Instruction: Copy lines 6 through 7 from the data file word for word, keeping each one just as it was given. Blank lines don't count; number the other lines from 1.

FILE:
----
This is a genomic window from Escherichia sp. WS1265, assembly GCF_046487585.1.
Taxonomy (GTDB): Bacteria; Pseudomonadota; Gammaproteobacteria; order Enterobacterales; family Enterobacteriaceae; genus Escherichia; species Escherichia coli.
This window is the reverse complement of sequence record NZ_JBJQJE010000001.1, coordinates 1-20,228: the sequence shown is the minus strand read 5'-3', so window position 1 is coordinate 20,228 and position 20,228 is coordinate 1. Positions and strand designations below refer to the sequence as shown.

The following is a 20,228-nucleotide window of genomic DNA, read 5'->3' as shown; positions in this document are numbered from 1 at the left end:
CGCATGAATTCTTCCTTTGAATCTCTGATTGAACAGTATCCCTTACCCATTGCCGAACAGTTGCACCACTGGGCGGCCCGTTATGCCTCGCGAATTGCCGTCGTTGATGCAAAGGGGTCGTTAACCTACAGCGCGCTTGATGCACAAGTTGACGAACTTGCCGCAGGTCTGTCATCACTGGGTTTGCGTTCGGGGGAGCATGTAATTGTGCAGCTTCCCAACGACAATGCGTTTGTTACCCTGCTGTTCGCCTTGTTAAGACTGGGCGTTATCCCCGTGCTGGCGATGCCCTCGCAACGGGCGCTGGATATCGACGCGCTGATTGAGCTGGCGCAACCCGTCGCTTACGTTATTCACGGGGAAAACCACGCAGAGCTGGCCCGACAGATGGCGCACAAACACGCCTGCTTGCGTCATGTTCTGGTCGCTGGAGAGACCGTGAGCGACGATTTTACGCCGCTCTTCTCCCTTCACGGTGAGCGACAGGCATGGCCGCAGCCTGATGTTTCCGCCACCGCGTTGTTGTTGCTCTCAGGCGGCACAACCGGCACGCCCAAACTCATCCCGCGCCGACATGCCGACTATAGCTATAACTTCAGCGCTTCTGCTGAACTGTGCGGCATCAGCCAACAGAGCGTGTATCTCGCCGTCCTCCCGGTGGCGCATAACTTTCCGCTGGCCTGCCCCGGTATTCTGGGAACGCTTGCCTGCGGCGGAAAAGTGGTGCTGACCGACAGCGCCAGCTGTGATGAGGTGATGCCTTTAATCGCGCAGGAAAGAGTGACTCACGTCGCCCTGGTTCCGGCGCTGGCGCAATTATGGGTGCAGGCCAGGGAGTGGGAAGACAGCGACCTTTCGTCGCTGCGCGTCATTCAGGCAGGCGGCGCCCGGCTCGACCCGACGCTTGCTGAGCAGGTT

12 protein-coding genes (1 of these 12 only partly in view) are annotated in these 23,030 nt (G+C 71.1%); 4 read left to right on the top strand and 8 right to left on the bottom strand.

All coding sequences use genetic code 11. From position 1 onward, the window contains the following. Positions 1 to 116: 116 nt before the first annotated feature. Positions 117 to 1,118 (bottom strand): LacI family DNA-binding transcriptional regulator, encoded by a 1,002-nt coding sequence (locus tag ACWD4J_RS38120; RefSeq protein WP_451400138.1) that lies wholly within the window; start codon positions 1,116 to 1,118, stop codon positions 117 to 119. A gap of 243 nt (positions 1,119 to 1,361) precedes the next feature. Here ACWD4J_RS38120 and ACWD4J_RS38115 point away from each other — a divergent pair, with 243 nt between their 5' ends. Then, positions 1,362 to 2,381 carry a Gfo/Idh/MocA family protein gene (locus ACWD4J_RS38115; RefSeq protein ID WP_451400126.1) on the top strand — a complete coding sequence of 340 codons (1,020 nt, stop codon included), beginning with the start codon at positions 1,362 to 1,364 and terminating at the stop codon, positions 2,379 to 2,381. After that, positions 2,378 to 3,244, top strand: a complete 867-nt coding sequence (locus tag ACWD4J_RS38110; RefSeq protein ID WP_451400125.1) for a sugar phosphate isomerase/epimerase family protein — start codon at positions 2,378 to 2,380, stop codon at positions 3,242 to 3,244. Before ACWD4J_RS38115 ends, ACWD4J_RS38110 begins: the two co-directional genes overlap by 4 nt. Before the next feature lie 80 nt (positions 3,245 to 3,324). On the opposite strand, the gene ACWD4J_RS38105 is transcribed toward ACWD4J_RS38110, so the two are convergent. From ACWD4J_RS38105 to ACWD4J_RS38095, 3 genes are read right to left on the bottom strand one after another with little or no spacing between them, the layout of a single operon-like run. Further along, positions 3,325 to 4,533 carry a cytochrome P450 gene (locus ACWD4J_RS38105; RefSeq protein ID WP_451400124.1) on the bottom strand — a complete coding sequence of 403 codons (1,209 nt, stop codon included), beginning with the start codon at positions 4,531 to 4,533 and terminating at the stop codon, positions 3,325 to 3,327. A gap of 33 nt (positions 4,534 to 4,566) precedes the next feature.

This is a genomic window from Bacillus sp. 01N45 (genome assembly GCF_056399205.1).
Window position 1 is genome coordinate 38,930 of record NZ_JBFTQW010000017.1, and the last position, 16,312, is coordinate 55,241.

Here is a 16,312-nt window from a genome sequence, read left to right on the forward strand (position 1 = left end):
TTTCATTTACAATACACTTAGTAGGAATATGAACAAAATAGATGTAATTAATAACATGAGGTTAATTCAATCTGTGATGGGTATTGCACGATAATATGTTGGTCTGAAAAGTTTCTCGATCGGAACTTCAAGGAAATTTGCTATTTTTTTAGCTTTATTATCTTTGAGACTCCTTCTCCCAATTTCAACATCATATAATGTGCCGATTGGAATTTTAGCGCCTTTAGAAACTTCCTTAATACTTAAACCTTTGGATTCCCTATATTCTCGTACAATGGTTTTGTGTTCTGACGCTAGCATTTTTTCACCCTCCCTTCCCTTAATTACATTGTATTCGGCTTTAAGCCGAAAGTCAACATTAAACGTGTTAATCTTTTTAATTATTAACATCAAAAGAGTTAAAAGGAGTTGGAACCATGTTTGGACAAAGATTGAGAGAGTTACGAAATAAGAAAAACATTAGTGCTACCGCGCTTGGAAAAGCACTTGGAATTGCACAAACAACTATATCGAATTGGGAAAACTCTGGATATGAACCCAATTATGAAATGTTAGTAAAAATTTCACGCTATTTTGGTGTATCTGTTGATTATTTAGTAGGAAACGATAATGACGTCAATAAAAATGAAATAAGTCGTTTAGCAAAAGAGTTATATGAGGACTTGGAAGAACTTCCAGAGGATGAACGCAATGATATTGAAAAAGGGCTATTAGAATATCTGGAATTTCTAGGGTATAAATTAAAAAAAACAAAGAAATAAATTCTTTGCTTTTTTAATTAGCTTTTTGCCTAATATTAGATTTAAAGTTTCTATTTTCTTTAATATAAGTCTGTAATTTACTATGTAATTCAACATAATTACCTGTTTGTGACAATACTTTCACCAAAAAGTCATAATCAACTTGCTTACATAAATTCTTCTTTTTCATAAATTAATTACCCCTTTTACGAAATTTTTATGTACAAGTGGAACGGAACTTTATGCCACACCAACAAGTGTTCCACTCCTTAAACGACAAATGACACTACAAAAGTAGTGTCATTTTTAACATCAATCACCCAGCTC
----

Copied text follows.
12 protein-coding genes (1 of these 12 only partly in view) are annotated in these 23,030 nt (G+C 71.1%); 4 read left to right on the top strand and 8 right to left on the bottom strand.

All coding sequences use genetic code 11. From position 1 onward, the window contains the following. Positions 1 to 116: 116 nt before the first annotated feature. Positions 117 to 1,118 (bottom strand): LacI family DNA-binding transcriptional regulator, encoded by a 1,002-nt coding sequence (locus tag ACWD4J_RS38120; RefSeq protein WP_451400138.1) that lies wholly within the window; start codon positions 1,116 to 1,118, stop codon positions 117 to 119. A gap of 243 nt (positions 1,119 to 1,361) precedes the next feature. Here ACWD4J_RS38120 and ACWD4J_RS38115 point away from each other — a divergent pair, with 243 nt between their 5' ends. Then, positions 1,362 to 2,381 carry a Gfo/Idh/MocA family protein gene (locus ACWD4J_RS38115; RefSeq protein ID WP_451400126.1) on the top strand — a complete coding sequence of 340 codons (1,020 nt, stop codon included), beginning with the start codon at positions 1,362 to 1,364 and terminating at the stop codon, positions 2,379 to 2,381. After that, positions 2,378 to 3,244, top strand: a complete 867-nt coding sequence (locus tag ACWD4J_RS38110; RefSeq protein ID WP_451400125.1) for a sugar phosphate isomerase/epimerase family protein — start codon at positions 2,378 to 2,380, stop codon at positions 3,242 to 3,244. Before ACWD4J_RS38115 ends, ACWD4J_RS38110 begins: the two co-directional genes overlap by 4 nt. Before the next feature lie 80 nt (positions 3,245 to 3,324). On the opposite strand, the gene ACWD4J_RS38105 is transcribed toward ACWD4J_RS38110, so the two are convergent. From ACWD4J_RS38105 to ACWD4J_RS38095, 3 genes are read right to left on the bottom strand one after another with little or no spacing between them, the layout of a single operon-like run. Further along, positions 3,325 to 4,533 carry a cytochrome P450 gene (locus ACWD4J_RS38105; RefSeq protein ID WP_451400124.1) on the bottom strand — a complete coding sequence of 403 codons (1,209 nt, stop codon included), beginning with the start codon at positions 4,531 to 4,533 and terminating at the stop codon, positions 3,325 to 3,327. A gap of 33 nt (positions 4,534 to 4,566) precedes the next feature.